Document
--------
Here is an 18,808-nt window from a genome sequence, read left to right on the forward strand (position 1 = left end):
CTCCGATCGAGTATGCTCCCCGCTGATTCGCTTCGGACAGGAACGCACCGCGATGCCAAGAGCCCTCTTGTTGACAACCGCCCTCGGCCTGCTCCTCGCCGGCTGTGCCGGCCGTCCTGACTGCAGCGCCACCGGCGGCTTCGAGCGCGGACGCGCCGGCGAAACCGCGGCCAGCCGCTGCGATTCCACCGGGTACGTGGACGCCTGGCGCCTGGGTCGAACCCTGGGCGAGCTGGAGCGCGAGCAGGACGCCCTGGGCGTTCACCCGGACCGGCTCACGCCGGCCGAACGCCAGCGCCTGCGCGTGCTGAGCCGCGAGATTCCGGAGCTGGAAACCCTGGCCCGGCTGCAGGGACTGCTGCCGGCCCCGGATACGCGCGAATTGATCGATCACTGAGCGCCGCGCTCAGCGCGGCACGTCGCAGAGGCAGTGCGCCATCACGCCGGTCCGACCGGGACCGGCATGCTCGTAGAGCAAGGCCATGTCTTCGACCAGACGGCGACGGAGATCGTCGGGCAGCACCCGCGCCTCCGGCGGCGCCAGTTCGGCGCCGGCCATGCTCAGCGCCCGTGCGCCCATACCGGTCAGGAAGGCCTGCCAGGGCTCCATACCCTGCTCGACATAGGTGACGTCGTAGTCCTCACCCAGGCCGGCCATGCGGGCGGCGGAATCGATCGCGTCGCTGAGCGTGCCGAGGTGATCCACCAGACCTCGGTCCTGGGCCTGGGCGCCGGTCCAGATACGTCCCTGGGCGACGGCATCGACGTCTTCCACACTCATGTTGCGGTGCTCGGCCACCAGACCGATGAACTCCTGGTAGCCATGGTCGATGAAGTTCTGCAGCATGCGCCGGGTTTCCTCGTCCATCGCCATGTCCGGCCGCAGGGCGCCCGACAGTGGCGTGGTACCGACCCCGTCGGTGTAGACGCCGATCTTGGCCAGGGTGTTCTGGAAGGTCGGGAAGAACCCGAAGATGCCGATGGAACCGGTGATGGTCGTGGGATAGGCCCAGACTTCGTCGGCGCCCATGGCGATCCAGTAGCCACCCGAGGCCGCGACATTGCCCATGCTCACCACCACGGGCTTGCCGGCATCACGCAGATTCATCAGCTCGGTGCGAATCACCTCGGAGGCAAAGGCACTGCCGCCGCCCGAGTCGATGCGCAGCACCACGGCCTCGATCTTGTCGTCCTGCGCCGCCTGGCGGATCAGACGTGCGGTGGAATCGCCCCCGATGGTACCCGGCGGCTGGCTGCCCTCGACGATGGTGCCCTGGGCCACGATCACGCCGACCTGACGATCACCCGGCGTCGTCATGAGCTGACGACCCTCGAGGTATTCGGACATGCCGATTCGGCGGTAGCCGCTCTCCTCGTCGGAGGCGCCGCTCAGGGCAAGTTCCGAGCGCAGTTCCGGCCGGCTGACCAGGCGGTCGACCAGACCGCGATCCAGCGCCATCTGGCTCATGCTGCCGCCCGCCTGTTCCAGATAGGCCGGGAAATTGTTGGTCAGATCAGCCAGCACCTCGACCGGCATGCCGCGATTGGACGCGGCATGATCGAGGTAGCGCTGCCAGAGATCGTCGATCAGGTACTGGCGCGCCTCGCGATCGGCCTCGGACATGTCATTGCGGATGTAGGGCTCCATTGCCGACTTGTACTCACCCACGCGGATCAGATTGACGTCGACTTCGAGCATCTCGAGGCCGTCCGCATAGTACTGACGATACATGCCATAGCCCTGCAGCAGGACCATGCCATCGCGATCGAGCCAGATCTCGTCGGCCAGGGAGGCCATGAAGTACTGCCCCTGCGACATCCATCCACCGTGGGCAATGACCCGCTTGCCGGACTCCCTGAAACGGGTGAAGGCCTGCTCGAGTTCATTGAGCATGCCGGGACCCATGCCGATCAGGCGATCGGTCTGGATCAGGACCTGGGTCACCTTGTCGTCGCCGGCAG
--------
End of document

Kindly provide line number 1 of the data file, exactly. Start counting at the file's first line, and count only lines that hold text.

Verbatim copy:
Here is an 18,808-nt window from a genome sequence, read left to right on the forward strand (position 1 = left end):